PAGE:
I know a family with two kids who started cooking and making crafts when they were seven and eight years old. One watches the cooking shows obsessively, figures out a way to adapt cookie and cake recipes, and she sells the goodies at bazaars and holiday sales. Her sister takes apart other people’s holiday crafts and figures out a way to make them better, cheaper and faster. Technically, she’s been a trademark violator since the age of seven.

These kids have always paid for their own sports uniforms and equipment, summer camp, music lessons, because their parents can’t afford to pay for these things. The danger in the overzealousness of the copyright goons is that innovation is stifled. Can you imagine serving a cease-and-desist order on two little girls for borrowing your damned chocolate chip cookie recipe?

Anonymous Coward says:

Oh great...

Then I have a question. Give the way the NFL has gotten about claiming control over the term Super Bowl if I come up with a chili recipe called “Super Bowl Chili” does this mean that not only do I have to worry about the possibility of it being someone else’s recipe but I also might get sued by the NFL for claining since the name has Super Bowl in it they have control over it?

Iron Chef says:


What the lawyers don’t understand is that the best cooks don’t use recipes. Watch and learn from the best– any show on Food Network with Bobby Flay, Alton Brown, or Robert Irvine.

You’ll soon learn that cooking is about knowing basic techniques for each ethnicity, and adapting them… Great cooks ADAPT to create something slightly different than what the end consumer expects.

I really enjoyed Boy Meets Grill, and I hope they don’t cancel Throwdown. While it was entertaining seeing him loose time and time again, I still learned a LOT from Bobby and his unique flair. His recipes weren’t traditional, but I’ve come to enjoy them at home!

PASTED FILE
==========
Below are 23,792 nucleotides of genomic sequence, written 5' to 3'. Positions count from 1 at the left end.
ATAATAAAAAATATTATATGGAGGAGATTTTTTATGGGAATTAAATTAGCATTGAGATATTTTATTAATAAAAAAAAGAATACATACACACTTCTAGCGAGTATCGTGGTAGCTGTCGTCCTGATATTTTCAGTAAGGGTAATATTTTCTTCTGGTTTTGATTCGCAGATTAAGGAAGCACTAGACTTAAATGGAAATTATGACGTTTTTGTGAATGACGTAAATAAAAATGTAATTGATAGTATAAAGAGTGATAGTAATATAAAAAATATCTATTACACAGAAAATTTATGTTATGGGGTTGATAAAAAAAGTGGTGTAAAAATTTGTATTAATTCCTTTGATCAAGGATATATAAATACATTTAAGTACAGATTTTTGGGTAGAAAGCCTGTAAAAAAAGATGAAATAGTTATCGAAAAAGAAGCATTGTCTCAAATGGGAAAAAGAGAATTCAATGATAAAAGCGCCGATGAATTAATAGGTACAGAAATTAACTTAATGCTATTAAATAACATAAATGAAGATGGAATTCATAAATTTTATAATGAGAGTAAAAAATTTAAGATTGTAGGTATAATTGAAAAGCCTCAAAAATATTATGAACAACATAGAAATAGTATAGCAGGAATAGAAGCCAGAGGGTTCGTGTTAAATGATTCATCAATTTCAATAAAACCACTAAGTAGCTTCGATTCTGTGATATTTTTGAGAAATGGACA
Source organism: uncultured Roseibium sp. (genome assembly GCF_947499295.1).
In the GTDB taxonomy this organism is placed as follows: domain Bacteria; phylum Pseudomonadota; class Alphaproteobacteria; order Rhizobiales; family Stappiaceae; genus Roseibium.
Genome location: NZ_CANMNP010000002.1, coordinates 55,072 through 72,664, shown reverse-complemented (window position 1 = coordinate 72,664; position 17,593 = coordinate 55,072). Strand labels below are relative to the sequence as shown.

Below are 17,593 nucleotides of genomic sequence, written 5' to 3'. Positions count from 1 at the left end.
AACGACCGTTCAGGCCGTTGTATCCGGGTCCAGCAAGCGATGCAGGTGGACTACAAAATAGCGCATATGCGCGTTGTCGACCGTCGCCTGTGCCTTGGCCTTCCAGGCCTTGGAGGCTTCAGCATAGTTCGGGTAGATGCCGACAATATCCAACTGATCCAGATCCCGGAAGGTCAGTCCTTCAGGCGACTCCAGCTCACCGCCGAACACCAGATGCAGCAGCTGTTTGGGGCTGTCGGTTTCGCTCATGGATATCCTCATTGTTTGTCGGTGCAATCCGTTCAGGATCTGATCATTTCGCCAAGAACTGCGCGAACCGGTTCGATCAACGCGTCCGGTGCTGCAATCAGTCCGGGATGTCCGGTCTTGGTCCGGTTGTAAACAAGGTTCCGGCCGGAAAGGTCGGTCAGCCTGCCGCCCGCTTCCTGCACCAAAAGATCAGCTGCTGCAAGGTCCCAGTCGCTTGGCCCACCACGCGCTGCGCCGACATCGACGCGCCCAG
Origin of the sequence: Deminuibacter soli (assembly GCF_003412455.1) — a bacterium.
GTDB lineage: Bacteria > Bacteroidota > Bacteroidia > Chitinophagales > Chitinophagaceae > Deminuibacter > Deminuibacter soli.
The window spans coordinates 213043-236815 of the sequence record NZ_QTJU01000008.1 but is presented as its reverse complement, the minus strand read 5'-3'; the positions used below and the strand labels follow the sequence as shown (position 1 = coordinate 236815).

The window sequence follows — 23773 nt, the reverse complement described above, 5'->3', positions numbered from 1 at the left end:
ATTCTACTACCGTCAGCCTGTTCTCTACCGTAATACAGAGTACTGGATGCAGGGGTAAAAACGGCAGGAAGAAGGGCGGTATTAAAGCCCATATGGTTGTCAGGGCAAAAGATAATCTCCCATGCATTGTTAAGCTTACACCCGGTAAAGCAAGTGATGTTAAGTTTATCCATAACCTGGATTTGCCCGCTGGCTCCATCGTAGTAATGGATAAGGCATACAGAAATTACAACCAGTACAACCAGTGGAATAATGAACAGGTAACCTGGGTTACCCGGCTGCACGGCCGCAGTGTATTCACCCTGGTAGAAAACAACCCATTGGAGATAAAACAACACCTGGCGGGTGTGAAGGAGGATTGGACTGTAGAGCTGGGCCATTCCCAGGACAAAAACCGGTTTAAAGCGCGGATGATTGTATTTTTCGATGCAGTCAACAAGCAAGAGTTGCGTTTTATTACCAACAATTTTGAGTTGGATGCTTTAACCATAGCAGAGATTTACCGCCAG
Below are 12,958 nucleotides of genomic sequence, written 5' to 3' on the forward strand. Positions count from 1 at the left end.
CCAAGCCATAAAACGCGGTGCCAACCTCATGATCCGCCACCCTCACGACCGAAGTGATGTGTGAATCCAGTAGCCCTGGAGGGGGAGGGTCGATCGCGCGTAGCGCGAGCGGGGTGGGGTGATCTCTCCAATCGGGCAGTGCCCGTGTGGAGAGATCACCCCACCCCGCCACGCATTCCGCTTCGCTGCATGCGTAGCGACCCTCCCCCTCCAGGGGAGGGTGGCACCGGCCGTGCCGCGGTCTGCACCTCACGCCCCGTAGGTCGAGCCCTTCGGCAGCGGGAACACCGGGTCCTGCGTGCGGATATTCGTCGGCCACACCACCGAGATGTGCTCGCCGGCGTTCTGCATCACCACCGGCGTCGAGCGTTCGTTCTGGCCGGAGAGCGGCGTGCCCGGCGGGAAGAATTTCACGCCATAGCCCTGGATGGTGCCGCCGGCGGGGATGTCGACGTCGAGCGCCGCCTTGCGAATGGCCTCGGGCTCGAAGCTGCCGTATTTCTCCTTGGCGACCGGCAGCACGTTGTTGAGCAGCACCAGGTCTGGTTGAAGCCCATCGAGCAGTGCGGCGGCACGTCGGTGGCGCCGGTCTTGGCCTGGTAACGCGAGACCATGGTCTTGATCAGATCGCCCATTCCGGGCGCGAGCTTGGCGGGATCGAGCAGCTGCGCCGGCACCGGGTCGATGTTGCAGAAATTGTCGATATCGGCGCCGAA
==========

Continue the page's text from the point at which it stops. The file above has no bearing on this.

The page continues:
I know how to make the world’s best BBQ sauce and ribs thanks to Bobby… Can you tell that I love Food Network? And yes, I gave up on Epicurious and a few years ago.

It’s real sad to see FoodNetwork go commercial for the 2007 season– It’s like the shows should be on MTV. Yeech. Learn from Discovery and consider a Web 2.0 implementation similar to what MythBusters did– Setup a website with a forum for each show. I imagine this methodology would be more successful than changing the content to appeal to a different demographic and alienating your previous audience. Embrace a feedback model.

I think ScrippsHoward owns Food Network, I don’t remember for sure, but someone at a C or ED, or D level over there needs to read Don Tapscott’s Wikinomics.

Sorry for the ranting. It was my primary source for Good Eats, and still like the network, but find myself watching National Geographic, CNBC, and Discovery more these days.

Jim Cramer is hillarious!

Add Your Comment

Your email address will not be published. Required fields are marked *

Have a Techdirt Account? Sign in now. Want one? Register here

Comment Options:

Make this the or (get credits or sign in to see balance) what's this?

What's this?

Techdirt community members with Techdirt Credits can spotlight a comment as either the "First Word" or "Last Word" on a particular comment thread. Credits can be purchased at the Techdirt Insider Shop »

Follow Techdirt

Techdirt Daily Newsletter

Techdirt Deals
Techdirt Insider Discord
The latest chatter on the Techdirt Insider Discord channel...